Stephen Lubben at DealBook noticed something kind of amazing in the Hostess Brands bankruptcy case:
Turns out that Hostess has no treasury department. Indeed, it apparently doesn’t have anyone who can perform treasury functions at all.
The company has asked the bankruptcy court for permission to hire FTI Consulting to do the work. Apparently Hostess does not have much of a finance department either, since FTI is also providing employees for that department.
If approved, FTI will provide three people to staff Hostess’ treasury department. The interim treasurer gets monthly fees that work out to an annual salary of $780,000. His two deputies get $660,000 per year, each.
The finance department group gets paid hourly rates that top out at $895 per hour. You might think that would supplant the need for a financial adviser in the case, but Hostess is asking to retain one of those, too.
Now that maybe goes a little overboard on the grave-dancing (lots of, really all, companies with full honest-to-goodness treasury and finance staffs still hire advisers in bankruptcy) but, still: that is kind of weird! If you read Hostess’s motion and the attached engagement letter, it appears that they’re just seeking signoff on an arrangement they struck in June. So they’ve been operating for at least six months or so with an outside consultant as their contract treasurer – and with the rest of their treasury roles filled either by other consultants or by nobody. That’s somewhat unusual for a company with 19,000 employees, a pension plan, and something like $1bn in enterprise value.*
I don’t really know what’s going on here but just for fun let’s blame private equity! In this connection, it’s worth noting that Hostess has been down this road before and was acquired out of bankruptcy in 2009 by Ripplewood Holdings. Private equity firms are, of course, rapacious scum put on earth solely to destroy the jobs of innocent hard-working Americans, so sayeth Newt, and if you like you can put that interpretation on Ripplewood here, or not, whatever. That will be determined by a series of campaign ads and op-eds, though it’s worth noting that Ripplewood had the decency to pluck Hostess out of Chapter 11 and keep it alive for over two years before re-bankrupting it.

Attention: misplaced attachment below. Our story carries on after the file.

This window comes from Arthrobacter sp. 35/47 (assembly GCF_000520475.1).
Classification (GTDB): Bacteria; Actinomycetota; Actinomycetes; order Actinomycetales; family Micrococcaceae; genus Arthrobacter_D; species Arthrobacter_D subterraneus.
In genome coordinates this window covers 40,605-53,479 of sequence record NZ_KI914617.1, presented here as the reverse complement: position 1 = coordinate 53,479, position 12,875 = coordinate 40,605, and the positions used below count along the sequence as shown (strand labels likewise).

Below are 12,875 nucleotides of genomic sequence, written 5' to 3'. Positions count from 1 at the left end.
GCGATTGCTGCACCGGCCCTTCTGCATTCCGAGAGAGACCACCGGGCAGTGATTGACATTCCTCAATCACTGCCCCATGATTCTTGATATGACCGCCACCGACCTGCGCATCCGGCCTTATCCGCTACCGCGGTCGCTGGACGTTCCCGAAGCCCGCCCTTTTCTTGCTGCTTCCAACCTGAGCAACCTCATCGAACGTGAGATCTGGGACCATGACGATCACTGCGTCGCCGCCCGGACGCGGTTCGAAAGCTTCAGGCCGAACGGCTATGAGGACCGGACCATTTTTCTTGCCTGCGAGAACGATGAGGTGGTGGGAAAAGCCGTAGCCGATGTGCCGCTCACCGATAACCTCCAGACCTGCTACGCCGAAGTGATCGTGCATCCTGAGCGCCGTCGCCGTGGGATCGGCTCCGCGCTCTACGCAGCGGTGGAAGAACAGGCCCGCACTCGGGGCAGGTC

But I think this oddity illustrates another aspect of private equity firms, which is that their deals-’n'-finance operations tend to be comically lean and intensively supported by outside advisers. This can sometimes make them very unpleasant to work with as a service provider: whereas working with public companies involves legions of finance staff, in-house lawyers, etc. with long careers at the company who do a whole lot of the necessary work (diligence, preparing presentations, etc.) for a merger or a financing, working with private equity often involves some 26-year-old who’s put in charge of babysitting the bankers and lawyers and pretty much outsources everything to them. There is no bitterness in this description what. so. ever. And when neither the PE firm nor its bankers and lawyers have expertise in something, they tend to have the budget and mindset to go and find the leading expert in the field to consult. When I worked with private equity firms I occasionally found myself on very, very expensive conference calls.
That actually always struck me as a pretty good model for deal-making: you have a lean, fully committed, highly paid internal team supplemented by highly motivated financial and legal advisers and by the best consultants money can rent by the hour. It’s a very very top-line focused approach, which has to be the right way to do an LBO: if you get a big acquisition right, the returns will dwarf a few $10,000 checks for half-hour conversations with consultants, so those consultants will look like a bargain if they get you comfortable with the deal. (And if they get you to pass on a bad deal, even better.) It’s arguably a good way to get a financing done: the private equity staff are repeat players in the financing markets and will be better at most aspects of their deals than the average small-to-midcap corporate staff. Hostess raised little slugs of money over the last year from Ripplewood and other funds, and my guess is that Ripplewood was more instrumental in getting those deals done than the treasurer they bused in from FTI.
But it’s a weird way to actually run a company’s day-to-day treasury operations, and not really in keeping with the traditional view of private equity as being relentlessly bottom-line focused in operations. Lubben suggests that they consider hiring a treasury staff via Craigslist and, yeah, kind of, right? It seems unlikely that Hostess was driven into bankruptcy either by financial inattentiveness or by exorbitant bills for its treasury department, but this story sure suggests some combination of inattentiveness and profligacy. And in an environment that’s suddenly gotten all hostile for private equity, seeking to cut benefits for your manufacturing workers while looking inattentive and profligate with your financial staff doesn’t seem like the best PR move.
Hostess Has a Lot of Debt, but Few in Finance [DealBook]
* Strictly speaking $981mm in assets, supposedly; getting at the enterprise value from the right side of the balance sheet is rather nebulous but includes in any case well north of a billion in debt at face.